GRAPHIC: Visionary Voices logo
Institute on Disabilities at Temple University
Interviews    Archives    Performance    ABOUT    DONATE       

interviews

Patricia Whalen chapter 4




chapters

Chapter 1: Background and Early Career
Chapter 2: Pat Hired as School Nurse for Chester County ARC
Chapter 3: Tom Thumb Program, Looking for New Ways to Support Children in the Classroom and at Home
Chapter 4: Isolation of Families, Need for Services (you are here)
Chapter 5: Looking for New Service Models
Chapter 6: Empowering Families, Infant Stimulation Program
Chapter 7: Buy-In from the Medical Community, First Step Program
Chapter 8: Pat Moves to Virginia, Leaves ARC of Chester County
Chapter 9: Reflections on Work with Chester County ARC

transcript - entire interview

Patricia Whalen Interview (Word)


transcript - current chapter

19:04:27:08 - 19:06:01:00

Lisa: Where did families go for help at that time?

Patricia: Well, that's what I was asking. Who would tell you what to do? When I asked the families where did they go for help? I mean. I went to Dr. Spock, right? That was the big thing and there wasn't much in the way of self-help books back in the fifties and sixties when I was raising kids but we could go to Dr. Spock and Dr. Spock could tell us when it was time to feed him solid food and when it was time to help them put their shoes and socks on but what to expect and... but when they don't follow Dr. Spock then what do you do and that's when I realized that it was... what did the family doctor do? What did the pediatrician say about allright it's time to put them on solid food and they're still having difficulty swallowing formula? Well how do you get from that to the other thing? Where are the steps in between? And I remember being very puzzled by how come we didn't have a curriculum for this?

19:06:28:16 - 19:08:13:06

Patricia: Where's the procedure book for telling you how to get a child who doesn't swallow well to move from baby formula or baby cereal and go to the next level to pick up the cheerios and eat them, right? And I couldn't find that procedure in any old place and I honestly felt that's what we needed. We needed to know how do we get from one step to the next step to the next step with the children just to help in activities in daily living is what this is called in nursing jargon or ADLs and of course in nursing we were always very fond of our letters. Things were always, you know, in different things. I wanted to do something with ADLs and so I asked the teachers what they did, how were they working on it? Was this something they were working on in the classroom? And it was very difficult for them because of course there was no curriculum for them either. If there was no nursing procedure manual for me there was no teaching manual that said do this, that, or the other thing to have a child learn how to button. So they had button boards and they had lacing boards, you know, and they would try with that but when a child doesn't even have good gross motor skills, fine motor skills, they don't even have good sitting posture, those things are much harder to accomplish.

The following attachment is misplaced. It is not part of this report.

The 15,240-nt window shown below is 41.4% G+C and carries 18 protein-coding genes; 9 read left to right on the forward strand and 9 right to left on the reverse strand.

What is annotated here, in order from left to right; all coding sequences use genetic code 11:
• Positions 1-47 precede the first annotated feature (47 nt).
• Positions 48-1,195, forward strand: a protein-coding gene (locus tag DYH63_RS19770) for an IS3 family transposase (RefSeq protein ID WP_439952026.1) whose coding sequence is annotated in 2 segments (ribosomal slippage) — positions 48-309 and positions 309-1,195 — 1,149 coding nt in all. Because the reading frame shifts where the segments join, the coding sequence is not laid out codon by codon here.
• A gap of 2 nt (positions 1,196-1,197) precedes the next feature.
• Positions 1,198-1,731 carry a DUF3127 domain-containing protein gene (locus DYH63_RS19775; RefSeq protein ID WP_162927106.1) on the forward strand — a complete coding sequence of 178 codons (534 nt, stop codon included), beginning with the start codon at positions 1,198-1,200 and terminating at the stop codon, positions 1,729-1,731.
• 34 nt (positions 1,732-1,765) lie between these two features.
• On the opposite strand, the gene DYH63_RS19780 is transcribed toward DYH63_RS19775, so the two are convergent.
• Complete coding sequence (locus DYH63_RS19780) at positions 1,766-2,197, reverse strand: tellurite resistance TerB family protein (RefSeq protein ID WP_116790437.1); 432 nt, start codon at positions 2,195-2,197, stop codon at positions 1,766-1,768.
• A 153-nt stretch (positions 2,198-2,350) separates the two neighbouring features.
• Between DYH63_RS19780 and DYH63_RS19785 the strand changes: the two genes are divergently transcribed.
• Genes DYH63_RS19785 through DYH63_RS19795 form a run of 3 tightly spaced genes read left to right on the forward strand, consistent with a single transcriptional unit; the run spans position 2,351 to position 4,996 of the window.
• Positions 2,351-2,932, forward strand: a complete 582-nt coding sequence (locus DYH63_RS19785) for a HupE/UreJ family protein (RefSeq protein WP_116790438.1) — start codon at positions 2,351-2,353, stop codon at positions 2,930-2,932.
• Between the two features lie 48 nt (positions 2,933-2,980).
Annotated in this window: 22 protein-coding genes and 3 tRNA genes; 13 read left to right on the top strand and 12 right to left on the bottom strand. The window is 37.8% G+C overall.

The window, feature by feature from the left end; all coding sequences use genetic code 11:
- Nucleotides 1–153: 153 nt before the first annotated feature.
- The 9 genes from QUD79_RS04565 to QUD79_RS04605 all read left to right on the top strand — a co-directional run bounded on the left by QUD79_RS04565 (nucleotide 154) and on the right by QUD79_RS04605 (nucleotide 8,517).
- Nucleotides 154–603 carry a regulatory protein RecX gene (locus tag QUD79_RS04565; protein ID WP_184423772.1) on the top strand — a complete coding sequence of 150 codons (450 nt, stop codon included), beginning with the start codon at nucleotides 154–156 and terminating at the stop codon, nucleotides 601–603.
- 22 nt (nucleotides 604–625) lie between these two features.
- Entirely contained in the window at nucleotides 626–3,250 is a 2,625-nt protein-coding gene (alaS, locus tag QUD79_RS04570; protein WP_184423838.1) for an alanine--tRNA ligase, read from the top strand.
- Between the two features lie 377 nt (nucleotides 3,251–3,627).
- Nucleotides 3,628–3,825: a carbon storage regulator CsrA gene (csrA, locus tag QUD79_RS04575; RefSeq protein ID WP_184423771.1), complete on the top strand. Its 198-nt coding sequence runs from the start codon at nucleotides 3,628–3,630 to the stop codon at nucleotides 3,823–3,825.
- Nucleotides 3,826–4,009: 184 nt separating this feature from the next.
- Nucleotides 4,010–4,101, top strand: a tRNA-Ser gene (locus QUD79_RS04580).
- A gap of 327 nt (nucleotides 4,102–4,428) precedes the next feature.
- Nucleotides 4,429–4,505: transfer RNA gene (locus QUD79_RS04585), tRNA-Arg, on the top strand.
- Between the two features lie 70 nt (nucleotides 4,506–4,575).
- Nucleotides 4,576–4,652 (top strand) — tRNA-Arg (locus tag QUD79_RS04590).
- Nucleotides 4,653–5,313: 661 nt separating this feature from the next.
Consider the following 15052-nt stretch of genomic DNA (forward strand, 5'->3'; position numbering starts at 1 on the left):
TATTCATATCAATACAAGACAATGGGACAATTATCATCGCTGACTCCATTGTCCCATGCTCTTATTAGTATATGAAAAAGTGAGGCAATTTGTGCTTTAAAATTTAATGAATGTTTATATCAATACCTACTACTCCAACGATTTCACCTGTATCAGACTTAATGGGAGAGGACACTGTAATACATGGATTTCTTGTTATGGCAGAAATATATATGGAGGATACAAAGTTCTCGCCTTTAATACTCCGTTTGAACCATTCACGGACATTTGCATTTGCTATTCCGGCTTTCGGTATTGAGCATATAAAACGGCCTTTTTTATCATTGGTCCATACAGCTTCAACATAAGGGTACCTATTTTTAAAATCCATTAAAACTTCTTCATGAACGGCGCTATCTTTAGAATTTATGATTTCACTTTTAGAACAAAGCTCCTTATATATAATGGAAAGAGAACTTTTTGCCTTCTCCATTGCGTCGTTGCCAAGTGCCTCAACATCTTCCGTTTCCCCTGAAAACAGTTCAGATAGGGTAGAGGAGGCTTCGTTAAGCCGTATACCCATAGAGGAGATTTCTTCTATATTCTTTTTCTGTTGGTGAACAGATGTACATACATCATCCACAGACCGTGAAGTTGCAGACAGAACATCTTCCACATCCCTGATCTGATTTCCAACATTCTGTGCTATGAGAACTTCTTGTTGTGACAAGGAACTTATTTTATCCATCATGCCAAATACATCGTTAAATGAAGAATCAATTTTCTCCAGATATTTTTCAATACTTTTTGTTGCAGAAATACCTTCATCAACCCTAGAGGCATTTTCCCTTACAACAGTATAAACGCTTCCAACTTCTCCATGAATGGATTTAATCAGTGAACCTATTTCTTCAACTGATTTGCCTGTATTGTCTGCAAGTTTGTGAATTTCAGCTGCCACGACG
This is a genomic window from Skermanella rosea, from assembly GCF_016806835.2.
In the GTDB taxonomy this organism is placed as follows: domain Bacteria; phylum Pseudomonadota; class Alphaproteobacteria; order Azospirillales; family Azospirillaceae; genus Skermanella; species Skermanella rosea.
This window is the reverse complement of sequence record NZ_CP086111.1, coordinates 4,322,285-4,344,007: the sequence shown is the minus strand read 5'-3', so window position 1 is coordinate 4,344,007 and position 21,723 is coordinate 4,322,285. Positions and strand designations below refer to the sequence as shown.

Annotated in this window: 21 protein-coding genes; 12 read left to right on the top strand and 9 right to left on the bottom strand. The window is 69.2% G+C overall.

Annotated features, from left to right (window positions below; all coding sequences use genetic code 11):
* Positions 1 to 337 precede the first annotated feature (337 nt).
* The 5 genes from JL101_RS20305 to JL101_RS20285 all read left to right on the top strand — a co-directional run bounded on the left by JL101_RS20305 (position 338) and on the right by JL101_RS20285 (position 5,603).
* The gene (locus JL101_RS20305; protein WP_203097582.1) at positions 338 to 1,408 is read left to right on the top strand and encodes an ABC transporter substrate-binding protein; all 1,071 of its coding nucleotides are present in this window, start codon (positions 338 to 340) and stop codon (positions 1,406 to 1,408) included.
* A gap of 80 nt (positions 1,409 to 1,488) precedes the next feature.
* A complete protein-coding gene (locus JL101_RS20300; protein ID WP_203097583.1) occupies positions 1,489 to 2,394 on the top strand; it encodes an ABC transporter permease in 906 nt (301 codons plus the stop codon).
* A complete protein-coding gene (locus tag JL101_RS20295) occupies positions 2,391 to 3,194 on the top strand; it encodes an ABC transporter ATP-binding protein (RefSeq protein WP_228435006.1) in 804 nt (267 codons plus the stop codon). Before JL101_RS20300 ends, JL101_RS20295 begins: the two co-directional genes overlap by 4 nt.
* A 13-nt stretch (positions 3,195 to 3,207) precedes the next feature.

19:08:14:05 - 19:11:02:16

Lisa: Pat, I wanted to ask you a little bit more about the support in the classroom and the teacher's role in a minute but I'm curious, still curious, about your home visits. You described a lot of your interactions as being with mothers. It certainly was that era where mostly mothers were home with children but I'm wondering if you had opportunities to speak to fathers as well.

Patricia: At that time, no. Fathers were mostly out of it. In fact if there was one thing that caused great consternation in the family it was the fact that this was a very difficult thing. Having a child that was disabled was very hard for a father to accept and to get involved with. We have to remember that 40 years ago fathers weren't as involved in dealing with children. That's come about since women have entered the workforce and we have stay at home dads and all of that but in 1970 dads were off to work and if they weren't at work or if there wasn't a dad present he really wasn't present and wasn't active in the child's life. Now that didn't seem to be quite so strange to me at the time because I had a husband who was not that involved with the children in what we're talking about in activities of daily living, you know, feeding the child and diapering the child and that kind of thing but the thing was different was the fact that the feeling of failure for both parents was very present. That their child was different was a failure, that they couldn't get their child to sleep at night, or sit at the table or do any of the things that would give them the sense of family life like we're supposed to have family life. That was the thing and so if the mothers felt the failure the fathers did too and they mostly presented that as far as I could tell from my limited experience in going into the homes that they stayed out of it totally and that just made it worse for the mother as any other mother could tell you. It takes a village to raise a child so if you don't even have the parents involved it really is tough.